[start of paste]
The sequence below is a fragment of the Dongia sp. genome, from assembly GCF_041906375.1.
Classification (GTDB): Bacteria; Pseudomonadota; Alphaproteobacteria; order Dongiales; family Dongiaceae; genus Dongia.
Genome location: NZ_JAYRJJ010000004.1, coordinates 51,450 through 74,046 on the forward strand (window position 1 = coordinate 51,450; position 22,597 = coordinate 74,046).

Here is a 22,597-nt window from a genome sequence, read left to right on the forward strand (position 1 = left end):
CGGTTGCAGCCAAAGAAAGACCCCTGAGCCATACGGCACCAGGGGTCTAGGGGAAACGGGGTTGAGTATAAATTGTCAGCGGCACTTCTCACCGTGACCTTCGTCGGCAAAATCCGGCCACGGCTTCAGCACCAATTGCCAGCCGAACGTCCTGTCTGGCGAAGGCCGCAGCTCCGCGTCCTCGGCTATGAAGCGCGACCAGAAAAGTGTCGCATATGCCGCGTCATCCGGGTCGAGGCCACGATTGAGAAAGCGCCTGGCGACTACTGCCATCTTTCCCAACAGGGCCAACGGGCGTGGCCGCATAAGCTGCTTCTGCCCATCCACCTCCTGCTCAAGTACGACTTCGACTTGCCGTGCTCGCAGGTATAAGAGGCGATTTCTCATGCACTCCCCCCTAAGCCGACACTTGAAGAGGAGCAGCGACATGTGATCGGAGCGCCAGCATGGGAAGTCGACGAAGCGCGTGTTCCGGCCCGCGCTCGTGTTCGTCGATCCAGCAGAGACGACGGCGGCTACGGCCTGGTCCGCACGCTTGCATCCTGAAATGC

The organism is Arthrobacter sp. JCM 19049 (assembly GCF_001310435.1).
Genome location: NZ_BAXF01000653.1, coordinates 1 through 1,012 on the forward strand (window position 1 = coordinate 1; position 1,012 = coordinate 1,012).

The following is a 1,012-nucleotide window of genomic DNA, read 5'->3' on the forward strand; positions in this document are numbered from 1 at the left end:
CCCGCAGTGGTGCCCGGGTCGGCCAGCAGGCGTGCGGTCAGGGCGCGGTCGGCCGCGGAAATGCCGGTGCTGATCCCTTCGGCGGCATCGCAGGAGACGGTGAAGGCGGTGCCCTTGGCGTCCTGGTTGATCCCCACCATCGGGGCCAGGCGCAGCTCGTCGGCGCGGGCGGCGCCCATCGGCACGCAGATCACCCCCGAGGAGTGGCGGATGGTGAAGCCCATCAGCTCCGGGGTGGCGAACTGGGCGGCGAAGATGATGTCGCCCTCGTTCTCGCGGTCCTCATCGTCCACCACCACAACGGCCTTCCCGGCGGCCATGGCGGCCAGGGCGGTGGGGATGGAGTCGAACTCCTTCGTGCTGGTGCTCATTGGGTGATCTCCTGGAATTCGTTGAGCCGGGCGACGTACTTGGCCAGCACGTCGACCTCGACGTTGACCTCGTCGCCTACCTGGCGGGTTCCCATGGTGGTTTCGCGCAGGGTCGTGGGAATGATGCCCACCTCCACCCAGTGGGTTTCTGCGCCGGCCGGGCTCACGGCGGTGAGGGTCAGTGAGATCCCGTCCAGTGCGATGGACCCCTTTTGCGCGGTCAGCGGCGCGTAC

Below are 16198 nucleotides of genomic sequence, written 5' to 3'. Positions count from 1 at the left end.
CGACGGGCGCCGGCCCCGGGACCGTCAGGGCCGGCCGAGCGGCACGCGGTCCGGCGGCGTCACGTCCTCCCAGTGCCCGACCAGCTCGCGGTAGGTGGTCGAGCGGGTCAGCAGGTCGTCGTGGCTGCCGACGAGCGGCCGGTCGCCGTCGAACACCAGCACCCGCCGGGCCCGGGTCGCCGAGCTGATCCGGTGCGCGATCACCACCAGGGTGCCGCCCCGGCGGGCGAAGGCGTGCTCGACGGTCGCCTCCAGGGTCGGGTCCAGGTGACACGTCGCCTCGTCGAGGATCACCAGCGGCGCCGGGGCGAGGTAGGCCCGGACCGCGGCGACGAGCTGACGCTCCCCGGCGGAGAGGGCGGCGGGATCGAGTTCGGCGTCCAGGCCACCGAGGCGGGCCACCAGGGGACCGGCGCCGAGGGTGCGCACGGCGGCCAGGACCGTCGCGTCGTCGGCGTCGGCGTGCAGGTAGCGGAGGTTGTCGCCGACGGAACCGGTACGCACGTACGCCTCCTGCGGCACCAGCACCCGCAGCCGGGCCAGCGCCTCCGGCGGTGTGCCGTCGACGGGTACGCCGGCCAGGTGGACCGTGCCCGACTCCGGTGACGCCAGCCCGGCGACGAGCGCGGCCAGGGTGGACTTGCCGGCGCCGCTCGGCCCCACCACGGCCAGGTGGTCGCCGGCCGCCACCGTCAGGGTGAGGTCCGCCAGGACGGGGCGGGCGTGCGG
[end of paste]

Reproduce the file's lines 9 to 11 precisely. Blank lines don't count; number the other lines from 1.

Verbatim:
CCCGCAGTGGTGCCCGGGTCGGCCAGCAGGCGTGCGGTCAGGGCGCGGTCGGCCGCGGAAATGCCGGTGCTGATCCCTTCGGCGGCATCGCAGGAGACGGTGAAGGCGGTGCCCTTGGCGTCCTGGTTGATCCCCACCATCGGGGCCAGGCGCAGCTCGTCGGCGCGGGCGGCGCCCATCGGCACGCAGATCACCCCCGAGGAGTGGCGGATGGTGAAGCCCATCAGCTCCGGGGTGGCGAACTGGGCGGCGAAGATGATGTCGCCCTCGTTCTCGCGGTCCTCATCGTCCACCACCACAACGGCCTTCCCGGCGGCCATGGCGGCCAGGGCGGTGGGGATGGAGTCGAACTCCTTCGTGCTGGTGCTCATTGGGTGATCTCCTGGAATTCGTTGAGCCGGGCGACGTACTTGGCCAGCACGTCGACCTCGACGTTGACCTCGTCGCCTACCTGGCGGGTTCCCATGGTGGTTTCGCGCAGGGTCGTGGGAATGATGCCCACCTCCACCCAGTGGGTTTCTGCGCCGGCCGGGCTCACGGCGGTGAGGGTCAGTGAGATCCCGTCCAGTGCGATGGACCCCTTTTGCGCGGTCAGCGGCGCGTAC

Below are 16198 nucleotides of genomic sequence, written 5' to 3'. Positions count from 1 at the left end.
CGACGGGCGCCGGCCCCGGGACCGTCAGGGCCGGCCGAGCGGCACGCGGTCCGGCGGCGTCACGTCCTCCCAGTGCCCGACCAGCTCGCGGTAGGTGGTCGAGCGGGTCAGCAGGTCGTCGTGGCTGCCGACGAGCGGCCGGTCGCCGTCGAACACCAGCACCCGCCGGGCCCGGGTCGCCGAGCTGATCCGGTGCGCGATCACCACCAGGGTGCCGCCCCGGCGGGCGAAGGCGTGCTCGACGGTCGCCTCCAGGGTCGGGTCCAGGTGACACGTCGCCTCGTCGAGGATCACCAGCGGCGCCGGGGCGAGGTAGGCCCGGACCGCGGCGACGAGCTGACGCTCCCCGGCGGAGAGGGCGGCGGGATCGAGTTCGGCGTCCAGGCCACCGAGGCGGGCCACCAGGGGACCGGCGCCGAGGGTGCGCACGGCGGCCAGGACCGTCGCGTCGTCGGCGTCGGCGTGCAGGTAGCGGAGGTTGTCGCCGACGGAACCGGTACGCACGTACGCCTCCTGCGGCACCAGCACCCGCAGCCGGGCCAGCGCCTCCGGCGGTGTGCCGTCGACGGGTACGCCGGCCAGGTGGACCGTGCCCGACTCCGGTGACGCCAGCCCGGCGACGAGCGCGGCCAGGGTGGACTTGCCGGCGCCGCTCGGCCCCACCACGGCCAGGTGGTCGCCGGCCGCCACCGTCAGGGTGAGGTCCGCCAGGACGGGGCGGGCGTGCGG